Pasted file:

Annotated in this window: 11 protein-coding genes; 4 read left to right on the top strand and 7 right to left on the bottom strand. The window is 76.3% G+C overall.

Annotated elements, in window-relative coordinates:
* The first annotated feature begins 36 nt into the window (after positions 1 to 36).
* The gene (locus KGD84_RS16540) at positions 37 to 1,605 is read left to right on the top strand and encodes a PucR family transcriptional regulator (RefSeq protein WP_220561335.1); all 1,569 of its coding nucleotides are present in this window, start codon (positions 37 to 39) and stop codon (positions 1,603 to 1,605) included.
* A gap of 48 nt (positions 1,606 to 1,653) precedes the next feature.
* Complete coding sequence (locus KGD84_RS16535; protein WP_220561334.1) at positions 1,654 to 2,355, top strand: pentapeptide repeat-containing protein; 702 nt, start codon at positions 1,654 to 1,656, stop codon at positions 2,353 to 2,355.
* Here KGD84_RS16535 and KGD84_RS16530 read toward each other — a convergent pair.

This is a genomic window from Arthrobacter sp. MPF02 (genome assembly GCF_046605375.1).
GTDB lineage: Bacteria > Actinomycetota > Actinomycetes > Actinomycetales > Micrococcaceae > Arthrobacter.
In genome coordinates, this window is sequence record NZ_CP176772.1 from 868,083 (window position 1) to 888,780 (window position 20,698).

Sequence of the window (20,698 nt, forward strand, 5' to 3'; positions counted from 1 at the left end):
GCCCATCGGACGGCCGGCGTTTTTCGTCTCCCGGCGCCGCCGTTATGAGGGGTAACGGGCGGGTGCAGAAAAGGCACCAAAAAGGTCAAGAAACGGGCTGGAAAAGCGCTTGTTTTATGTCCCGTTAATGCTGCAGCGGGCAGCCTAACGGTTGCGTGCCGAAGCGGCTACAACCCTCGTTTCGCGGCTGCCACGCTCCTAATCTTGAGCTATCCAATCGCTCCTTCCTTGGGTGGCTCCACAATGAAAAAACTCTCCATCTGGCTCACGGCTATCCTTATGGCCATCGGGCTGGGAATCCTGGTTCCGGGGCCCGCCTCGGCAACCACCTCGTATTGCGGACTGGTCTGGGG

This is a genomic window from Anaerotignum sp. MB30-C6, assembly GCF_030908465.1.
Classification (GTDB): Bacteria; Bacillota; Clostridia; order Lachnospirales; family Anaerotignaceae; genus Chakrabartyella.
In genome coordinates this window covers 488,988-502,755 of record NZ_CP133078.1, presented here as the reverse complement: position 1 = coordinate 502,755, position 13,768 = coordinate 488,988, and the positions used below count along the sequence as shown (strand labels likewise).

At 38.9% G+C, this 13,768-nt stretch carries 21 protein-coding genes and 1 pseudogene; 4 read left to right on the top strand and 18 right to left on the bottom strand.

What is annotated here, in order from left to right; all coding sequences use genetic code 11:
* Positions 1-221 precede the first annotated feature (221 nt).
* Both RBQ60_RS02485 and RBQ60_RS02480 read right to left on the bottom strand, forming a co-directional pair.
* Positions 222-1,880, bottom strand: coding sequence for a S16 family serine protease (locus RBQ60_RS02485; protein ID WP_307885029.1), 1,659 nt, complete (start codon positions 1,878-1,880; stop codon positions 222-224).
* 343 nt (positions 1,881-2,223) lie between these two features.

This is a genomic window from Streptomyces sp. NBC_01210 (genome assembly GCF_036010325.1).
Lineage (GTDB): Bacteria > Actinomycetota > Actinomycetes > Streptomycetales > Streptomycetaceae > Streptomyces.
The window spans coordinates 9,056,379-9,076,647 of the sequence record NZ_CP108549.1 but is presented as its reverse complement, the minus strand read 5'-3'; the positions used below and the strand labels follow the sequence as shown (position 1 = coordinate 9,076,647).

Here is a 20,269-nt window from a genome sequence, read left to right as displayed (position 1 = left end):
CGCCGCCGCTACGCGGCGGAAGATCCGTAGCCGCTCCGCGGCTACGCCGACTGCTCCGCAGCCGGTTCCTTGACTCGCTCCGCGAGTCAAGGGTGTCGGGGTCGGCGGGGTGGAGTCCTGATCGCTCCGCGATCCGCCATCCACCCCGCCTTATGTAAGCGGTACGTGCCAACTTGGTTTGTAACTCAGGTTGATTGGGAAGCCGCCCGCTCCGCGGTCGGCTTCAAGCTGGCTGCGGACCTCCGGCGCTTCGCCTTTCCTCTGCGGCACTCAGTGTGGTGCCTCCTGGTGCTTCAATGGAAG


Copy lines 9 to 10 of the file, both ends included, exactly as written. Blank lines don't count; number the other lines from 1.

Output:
GTDB lineage: Bacteria > Actinomycetota > Actinomycetes > Actinomycetales > Micrococcaceae > Arthrobacter.
In genome coordinates, this window is sequence record NZ_CP176772.1 from 868,083 (window position 1) to 888,780 (window position 20,698).